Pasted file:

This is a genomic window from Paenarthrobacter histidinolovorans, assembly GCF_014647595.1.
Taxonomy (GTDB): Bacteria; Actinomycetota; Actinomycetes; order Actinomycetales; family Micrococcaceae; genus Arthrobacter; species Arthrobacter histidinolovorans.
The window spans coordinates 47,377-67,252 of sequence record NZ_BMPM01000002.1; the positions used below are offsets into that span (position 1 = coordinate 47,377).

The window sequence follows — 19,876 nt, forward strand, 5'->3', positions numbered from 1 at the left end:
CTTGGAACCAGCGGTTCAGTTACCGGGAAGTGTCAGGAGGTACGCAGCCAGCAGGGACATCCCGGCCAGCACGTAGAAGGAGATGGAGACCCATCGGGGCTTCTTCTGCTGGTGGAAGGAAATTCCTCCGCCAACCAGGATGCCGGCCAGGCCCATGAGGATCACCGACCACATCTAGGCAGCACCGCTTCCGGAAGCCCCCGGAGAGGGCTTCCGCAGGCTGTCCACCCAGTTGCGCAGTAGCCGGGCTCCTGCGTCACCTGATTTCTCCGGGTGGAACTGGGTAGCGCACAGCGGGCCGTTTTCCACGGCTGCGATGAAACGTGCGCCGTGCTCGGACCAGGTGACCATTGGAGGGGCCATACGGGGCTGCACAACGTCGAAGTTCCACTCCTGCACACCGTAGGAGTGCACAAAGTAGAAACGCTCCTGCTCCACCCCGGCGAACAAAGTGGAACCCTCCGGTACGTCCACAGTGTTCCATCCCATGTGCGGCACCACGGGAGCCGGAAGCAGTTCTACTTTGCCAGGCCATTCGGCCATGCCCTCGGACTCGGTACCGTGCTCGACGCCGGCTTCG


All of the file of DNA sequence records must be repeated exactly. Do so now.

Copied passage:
This is a genomic window from Paenarthrobacter histidinolovorans, assembly GCF_014647595.1.
Taxonomy (GTDB): Bacteria; Actinomycetota; Actinomycetes; order Actinomycetales; family Micrococcaceae; genus Arthrobacter; species Arthrobacter histidinolovorans.
The window spans coordinates 47,377-67,252 of sequence record NZ_BMPM01000002.1; the positions used below are offsets into that span (position 1 = coordinate 47,377).

The window sequence follows — 19,876 nt, forward strand, 5'->3', positions numbered from 1 at the left end:
CTTGGAACCAGCGGTTCAGTTACCGGGAAGTGTCAGGAGGTACGCAGCCAGCAGGGACATCCCGGCCAGCACGTAGAAGGAGATGGAGACCCATCGGGGCTTCTTCTGCTGGTGGAAGGAAATTCCTCCGCCAACCAGGATGCCGGCCAGGCCCATGAGGATCACCGACCACATCTAGGCAGCACCGCTTCCGGAAGCCCCCGGAGAGGGCTTCCGCAGGCTGTCCACCCAGTTGCGCAGTAGCCGGGCTCCTGCGTCACCTGATTTCTCCGGGTGGAACTGGGTAGCGCACAGCGGGCCGTTTTCCACGGCTGCGATGAAACGTGCGCCGTGCTCGGACCAGGTGACCATTGGAGGGGCCATACGGGGCTGCACAACGTCGAAGTTCCACTCCTGCACACCGTAGGAGTGCACAAAGTAGAAACGCTCCTGCTCCACCCCGGCGAACAAAGTGGAACCCTCCGGTACGTCCACAGTGTTCCATCCCATGTGCGGCACCACGGGAGCCGGAAGCAGTTCTACTTTGCCAGGCCATTCGGCCATGCCCTCGGACTCGGTACCGTGCTCGACGCCGGCTTCG